Dear Legal Mailbag:

Despite the surge of COVID cases throughout the state, we are doing well in my school, so well in fact that some parents are up to their usual tricks. Yesterday, I met with a parent who was very concerned about the health curriculum at the middle school. He explained that he and his second wife are raising their son in a godly way, and he expressed grave concern that some of the elements of the curriculum (which he obtained through an FOIA request) are inconsistent with the values they are seeking to inculcate in their son.

At the end of the meeting, the parent presented what he described as his “simple” request. He had printed up and gone through the health curriculum carefully, marking in red pen the activities from which his son should be excused. “Don’t worry,” he told me, “there will be no need for alternative assignments. My son is self-motivated and he will be fine.” But the parent then went on and on about how he, as the parent, has the right to demand that his son not be exposed to information he deems harmful.

Do we really have to excuse him from the portions of the health curriculum he finds objectionable?

Signed,
Curriculum Conundrum
Dear Curriculum:

Legal Mailbag must give you the all-purpose legal answer – it depends. The parent is largely wrong. Public school authorities have the right to establish the curriculum, and parents have a decision to make. If parents object to the public school curriculum, they may send their children to private school or even home-school their children. But within the public school curriculum, parents can require excusal in limited circumstances.

Legal Mailbag notes that by statutory provisions parents may unilaterally require excusal from the following areas of the curriculum simply by making a written request:

• Family life education (sex education)
• HIV instruction
• Gun safety
• Dissection
• Sexual assault and abuse awareness and prevention

Other than these specific topics, however, parents do not have the right to demand that their children be excused from areas of the curriculum.

One of the leading cases on this subject arose right here in Connecticut. In Leebaert v. Harrington, 332 F. 3d 134 (2d Cir. 2003) a parent in Fairfield, Connecticut, demanded that the Fairfield Public Schools excuse his son from certain parts of the health curriculum. The parent asserted that he had a fundamental right to direct the upbringing of his son, and he claimed that the identified areas of the health curriculum interfered with that right.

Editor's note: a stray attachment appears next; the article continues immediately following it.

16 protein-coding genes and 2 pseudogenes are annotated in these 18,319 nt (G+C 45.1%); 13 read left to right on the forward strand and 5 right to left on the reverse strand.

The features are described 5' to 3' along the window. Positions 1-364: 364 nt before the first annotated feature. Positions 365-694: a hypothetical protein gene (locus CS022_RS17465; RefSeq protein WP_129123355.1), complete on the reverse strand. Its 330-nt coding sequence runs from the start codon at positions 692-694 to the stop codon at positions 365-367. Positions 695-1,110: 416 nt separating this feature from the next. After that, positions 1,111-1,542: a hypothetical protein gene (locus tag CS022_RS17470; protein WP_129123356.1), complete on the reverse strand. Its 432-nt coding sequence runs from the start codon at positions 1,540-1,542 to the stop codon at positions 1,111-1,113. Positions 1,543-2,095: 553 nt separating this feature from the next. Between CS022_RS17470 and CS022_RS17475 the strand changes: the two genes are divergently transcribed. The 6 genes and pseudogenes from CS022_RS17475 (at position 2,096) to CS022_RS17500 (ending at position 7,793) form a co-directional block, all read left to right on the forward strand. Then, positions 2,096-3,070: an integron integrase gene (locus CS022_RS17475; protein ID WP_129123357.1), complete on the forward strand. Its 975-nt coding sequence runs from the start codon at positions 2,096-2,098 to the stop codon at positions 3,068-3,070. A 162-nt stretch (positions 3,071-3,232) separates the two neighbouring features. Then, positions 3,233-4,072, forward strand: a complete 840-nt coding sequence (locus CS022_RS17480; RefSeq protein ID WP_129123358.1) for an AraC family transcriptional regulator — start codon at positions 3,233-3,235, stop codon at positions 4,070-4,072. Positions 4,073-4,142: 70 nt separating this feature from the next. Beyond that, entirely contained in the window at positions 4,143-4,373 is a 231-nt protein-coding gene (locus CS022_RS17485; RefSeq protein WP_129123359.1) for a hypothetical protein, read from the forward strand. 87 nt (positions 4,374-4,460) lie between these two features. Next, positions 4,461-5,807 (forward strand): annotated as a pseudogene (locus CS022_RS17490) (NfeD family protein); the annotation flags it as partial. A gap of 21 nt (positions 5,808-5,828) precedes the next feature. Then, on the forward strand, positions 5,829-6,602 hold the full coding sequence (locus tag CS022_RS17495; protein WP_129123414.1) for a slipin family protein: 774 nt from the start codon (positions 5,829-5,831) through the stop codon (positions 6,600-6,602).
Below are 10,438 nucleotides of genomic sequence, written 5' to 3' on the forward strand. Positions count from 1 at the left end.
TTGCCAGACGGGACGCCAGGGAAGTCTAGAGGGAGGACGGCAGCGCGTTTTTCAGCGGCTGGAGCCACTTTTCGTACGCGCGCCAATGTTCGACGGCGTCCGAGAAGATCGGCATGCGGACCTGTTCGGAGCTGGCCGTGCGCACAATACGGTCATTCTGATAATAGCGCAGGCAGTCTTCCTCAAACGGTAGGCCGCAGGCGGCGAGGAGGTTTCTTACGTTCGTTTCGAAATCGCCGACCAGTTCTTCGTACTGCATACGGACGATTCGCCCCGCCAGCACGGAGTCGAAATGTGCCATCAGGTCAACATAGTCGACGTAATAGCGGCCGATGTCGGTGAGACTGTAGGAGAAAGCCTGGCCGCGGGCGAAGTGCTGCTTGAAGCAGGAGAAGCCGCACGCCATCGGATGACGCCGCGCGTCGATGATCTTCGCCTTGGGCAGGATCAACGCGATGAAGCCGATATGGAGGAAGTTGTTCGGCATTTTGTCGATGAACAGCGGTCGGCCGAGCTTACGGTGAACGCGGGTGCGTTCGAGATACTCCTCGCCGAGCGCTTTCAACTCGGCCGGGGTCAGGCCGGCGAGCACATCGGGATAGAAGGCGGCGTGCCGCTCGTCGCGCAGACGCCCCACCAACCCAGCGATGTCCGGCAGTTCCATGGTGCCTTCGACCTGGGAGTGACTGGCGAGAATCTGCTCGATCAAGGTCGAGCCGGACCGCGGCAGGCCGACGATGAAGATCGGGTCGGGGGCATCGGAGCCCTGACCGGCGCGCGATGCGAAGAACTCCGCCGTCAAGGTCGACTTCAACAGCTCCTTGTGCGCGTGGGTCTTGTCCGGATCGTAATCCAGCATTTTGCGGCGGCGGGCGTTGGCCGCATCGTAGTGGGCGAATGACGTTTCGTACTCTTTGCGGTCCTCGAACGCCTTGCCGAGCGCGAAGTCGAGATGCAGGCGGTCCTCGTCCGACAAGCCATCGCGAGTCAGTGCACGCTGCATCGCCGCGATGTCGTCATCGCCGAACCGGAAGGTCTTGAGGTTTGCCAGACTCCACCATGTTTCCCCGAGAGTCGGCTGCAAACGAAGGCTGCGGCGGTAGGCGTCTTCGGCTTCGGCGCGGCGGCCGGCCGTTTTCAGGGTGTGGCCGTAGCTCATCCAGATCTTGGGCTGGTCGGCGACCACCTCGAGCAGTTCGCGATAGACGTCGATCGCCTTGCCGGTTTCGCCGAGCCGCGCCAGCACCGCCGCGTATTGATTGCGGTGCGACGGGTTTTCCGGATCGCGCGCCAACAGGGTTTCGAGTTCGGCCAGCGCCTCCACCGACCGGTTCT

In reviewing the parent’s claim, the court had to decide what standard to apply to the school district’s actions. If the parent was indeed asserting a fundamental right, the school district would have to show that maintaining its curriculum without excusal is a compelling state interest and that its actions affected the parent’s rights only as required by that compelling interest. However, the court rejected the parent’s claim. Parents do have a fundamental right to raise their children, but they also have options other than the public schools. Parents are not required to surrender this fundamental right to educate their children in the public schools, because they have the right to decide whether to enroll their children in the public schools, a private school, or even provide home schooling. Accordingly, school districts need only show that the curriculum that they provide to students is rationally related to a legitimate governmental interest.

In sum, you do not have to accede to this parent’s request except as it relates to topics on which excusal is mandated. Otherwise, the student must participate in your district’s adopted curriculum if he wants to attend your school.

Originally appeared in the CAS Weekly Newsletter.

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Photo of Thomas B. Mooney Thomas B. Mooney

Tom is chair emeritus of the School Law Practice Group and is active in all areas of school law, including labor negotiations for certified and non-certified staff, teacher tenure proceedings, grievance arbitration, freedom of information hearings, student disciplinary matters, special education disputes and…

Tom is chair emeritus of the School Law Practice Group and is active in all areas of school law, including labor negotiations for certified and non-certified staff, teacher tenure proceedings, grievance arbitration, freedom of information hearings, student disciplinary matters, special education disputes and all other legal proceedings involving boards of education. Tom is the author of A Practical Guide to Connecticut School Law (9th Edition, 2018), a comprehensive treatise on Connecticut school law, and two columns, “See You in Court!,” which appears in the CABE Journal, and “Legal Mailbag,” which appears in the CAS Bulletin.